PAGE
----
CliffsNotes: The Morality Comment Thread (Part 2)
CliffsNotes: The Morality Comment Thread (Part 2)
Here is part two of our notes on the morality thread — which had reached a satanic 666 comments at the time of our morning story meeting. We’ve decided that we shouldn’t stop all work not related to the thread, so this will be the second and final segment.
Eschewing detailed narration, here are some more of our favorites from the thread. Sorry, we know we’re missing a whole lot:
My goodness, I can’t believe so many people responded to this — it seems simple to me. Of course morality is GOD-given, where else would it come from? For sure it’s not evolved. I thought we already solved the whole evolution thing. Why do they have to keep bringing that up all the time? I think it’s obvious that morality came from the bible and nowhere else. We could end all this confusion if people would just trust.
serious lee, in a comment to Open Source, March 15, 2006.
I am reminded of the late Christopher Reeve’s response when people asked him about whether he thought his tragic accident had a purpose. He believed, as I do, that it was totally random, and that random things happen all the time to all kinds of people and places. He said that our job, however, as moral, sentient humans (and what separates us from critters) is to construct a meaning around these random events — both good and bad events — so we can learn and grow.
So applied to the evolution debate — to imply that if we are “just” a result of chance then we have no moral purpose is, I think, to deny our most basic humanity and our greatest worth as a species.
randomspaces, in a comment to Open Source, April 1, 2006.
I am only 12 and new to open source, but here goes:
“Do meaning and morality come from the top down or do they percolate from the bottom up?”
I belive morality comes from the bottom up. I belive that a God is not the one who creates morality, but the one who is created by it. A God makes things much easier for poeple to explain things, or deal out punishment. If crops fail one year it is quite a bit easier to think that a god is angered and that they should pray to him than to look back at the way the crops were planted, and how much water they got, or what the soil is like. Also, God makes it easier to warn people. Instead of giving a bad child a lecture about why it is bad to steal because it makes people unhappy, they can just say that if they steal god will not like them and/or they will go to hell.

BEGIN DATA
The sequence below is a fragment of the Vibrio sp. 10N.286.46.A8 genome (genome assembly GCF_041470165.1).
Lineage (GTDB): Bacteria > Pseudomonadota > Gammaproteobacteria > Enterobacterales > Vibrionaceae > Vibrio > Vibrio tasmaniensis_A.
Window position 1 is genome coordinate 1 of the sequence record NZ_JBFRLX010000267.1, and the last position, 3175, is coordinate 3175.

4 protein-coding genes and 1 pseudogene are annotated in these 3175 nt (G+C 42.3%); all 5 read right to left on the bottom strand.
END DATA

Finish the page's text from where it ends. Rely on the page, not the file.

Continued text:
Fredrick, in a comment to Open Source, April 2, 2006.
OK, what gives? Are we afraid to do this show? Afraid of God? Afraid of finding that God has no part of morality? Afraid of Christian, Jewish or Muslim terroism or military action in the name of God? This is nub, folks, the germ, the essence, the unmoved mover, the nucleus of it all. We should do this show!…
Yeah, it’s tough, but so is every other great topic. Are you up to it, Christopher? If now you, who? If not now, when?
[Marcel, descending the soap box.]
Marcel, in a comment to Open Source, May 9, 2006.
no, no, no, you’re all wrong, oh my me!
God, in a comment to Open Source, July 10, 2006
God is a model we use to access a wider (higher) consciousness field, a perpetual attempt to expand our consciousness, and align ourselves with an even greater organization force than our own minds. A cynic may view this a ‘a figment of our imaginations (whatever that means)’ but the model is pretty effective . . . The sense of transcendental awareness, a timeless sense of being connected to God and all living things, can be detected with MRI scans. The experience makes our brain behave in different ways than normal day-to-day life, and the effects are thought by researchers to be positive. Of course 80% of the human race could have told scientists that, but science is determined to learn these things on their own.
thinian06, in a comment to Open Source, July 19, 2006.
Seeing that the show is nearing and looking back at some of the posts in the year since I made my contribution, I still think not enough attention has been paid to the point that morality is about how we OUGHT to behave. I have no objection to attempts to describe morality from sociological, historical, or even evolutionary perspectives, but all of these are limited in the sense that they are descriptive… In this regard, I do not see how the denial of God can lead to anything except moral relativism.
But this does not mean a believer cannot also be in agreement with the insights of the social sciences in the study of human behavior. And perhaps the problem is with the very title framing the discussion: God-given vs. evolved. The latter is a descriptive approach to morality, trying to say what it is, how it developed, whereas the former is a normative approach, trying to tell us how we ought to act in the world. Perhaps these are two different subjects and discussions entirely and not two approaches in conflict over the same subject?
AlanK, in a comment to Open Source, April 11, 2007.